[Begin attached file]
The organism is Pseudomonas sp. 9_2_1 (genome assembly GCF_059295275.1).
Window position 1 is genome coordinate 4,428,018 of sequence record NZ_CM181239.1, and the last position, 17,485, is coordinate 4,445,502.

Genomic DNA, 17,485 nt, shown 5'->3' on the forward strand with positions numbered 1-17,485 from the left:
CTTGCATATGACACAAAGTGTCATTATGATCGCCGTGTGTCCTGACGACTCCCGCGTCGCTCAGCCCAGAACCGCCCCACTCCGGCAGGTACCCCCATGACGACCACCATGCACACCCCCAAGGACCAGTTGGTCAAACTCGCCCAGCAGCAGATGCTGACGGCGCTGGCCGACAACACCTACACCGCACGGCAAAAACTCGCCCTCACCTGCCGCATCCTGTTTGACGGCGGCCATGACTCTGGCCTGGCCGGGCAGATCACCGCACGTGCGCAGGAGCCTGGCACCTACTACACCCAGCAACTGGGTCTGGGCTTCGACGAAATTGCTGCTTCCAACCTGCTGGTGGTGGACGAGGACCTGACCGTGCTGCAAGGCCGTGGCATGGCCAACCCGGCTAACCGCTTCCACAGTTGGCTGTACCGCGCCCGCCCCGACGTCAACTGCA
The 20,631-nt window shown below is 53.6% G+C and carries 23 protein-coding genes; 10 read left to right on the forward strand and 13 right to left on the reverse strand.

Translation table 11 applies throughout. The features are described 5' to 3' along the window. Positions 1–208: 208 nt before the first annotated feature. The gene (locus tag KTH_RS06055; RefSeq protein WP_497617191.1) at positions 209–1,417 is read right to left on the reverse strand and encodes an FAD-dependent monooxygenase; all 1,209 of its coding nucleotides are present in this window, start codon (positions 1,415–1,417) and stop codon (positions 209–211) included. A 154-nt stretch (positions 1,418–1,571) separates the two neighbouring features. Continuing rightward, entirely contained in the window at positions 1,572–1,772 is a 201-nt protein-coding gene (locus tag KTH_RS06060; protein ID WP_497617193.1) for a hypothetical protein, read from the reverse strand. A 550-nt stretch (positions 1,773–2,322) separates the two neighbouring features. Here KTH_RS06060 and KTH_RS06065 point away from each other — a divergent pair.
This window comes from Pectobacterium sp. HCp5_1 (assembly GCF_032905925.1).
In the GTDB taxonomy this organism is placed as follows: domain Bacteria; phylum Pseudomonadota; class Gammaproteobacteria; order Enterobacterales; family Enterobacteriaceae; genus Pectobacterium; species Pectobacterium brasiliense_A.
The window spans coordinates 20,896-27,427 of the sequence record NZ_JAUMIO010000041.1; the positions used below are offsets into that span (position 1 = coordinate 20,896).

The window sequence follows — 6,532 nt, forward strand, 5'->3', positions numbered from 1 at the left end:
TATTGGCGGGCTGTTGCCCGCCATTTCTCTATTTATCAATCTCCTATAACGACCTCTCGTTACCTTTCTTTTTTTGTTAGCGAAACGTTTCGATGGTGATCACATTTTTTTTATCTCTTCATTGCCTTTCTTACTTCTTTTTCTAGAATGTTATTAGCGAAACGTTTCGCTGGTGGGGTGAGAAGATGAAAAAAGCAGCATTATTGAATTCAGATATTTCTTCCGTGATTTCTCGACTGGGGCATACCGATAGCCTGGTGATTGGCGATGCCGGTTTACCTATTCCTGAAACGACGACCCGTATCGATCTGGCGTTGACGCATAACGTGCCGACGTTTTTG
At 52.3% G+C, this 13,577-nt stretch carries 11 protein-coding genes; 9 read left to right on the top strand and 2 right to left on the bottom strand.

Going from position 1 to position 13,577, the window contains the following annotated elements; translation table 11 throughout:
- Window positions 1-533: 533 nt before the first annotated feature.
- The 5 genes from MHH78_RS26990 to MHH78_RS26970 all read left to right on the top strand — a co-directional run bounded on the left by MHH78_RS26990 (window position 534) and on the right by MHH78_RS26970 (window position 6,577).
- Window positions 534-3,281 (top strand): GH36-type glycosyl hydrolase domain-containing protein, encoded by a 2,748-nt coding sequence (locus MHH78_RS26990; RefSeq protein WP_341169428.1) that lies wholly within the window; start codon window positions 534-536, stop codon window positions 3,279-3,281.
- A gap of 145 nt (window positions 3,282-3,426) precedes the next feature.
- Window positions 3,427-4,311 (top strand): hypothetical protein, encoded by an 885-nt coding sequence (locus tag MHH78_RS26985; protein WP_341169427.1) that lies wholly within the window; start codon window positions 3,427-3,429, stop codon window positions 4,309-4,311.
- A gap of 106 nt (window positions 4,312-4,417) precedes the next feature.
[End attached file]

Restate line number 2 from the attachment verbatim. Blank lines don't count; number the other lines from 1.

Window position 1 is genome coordinate 4,428,018 of sequence record NZ_CM181239.1, and the last position, 17,485, is coordinate 4,445,502.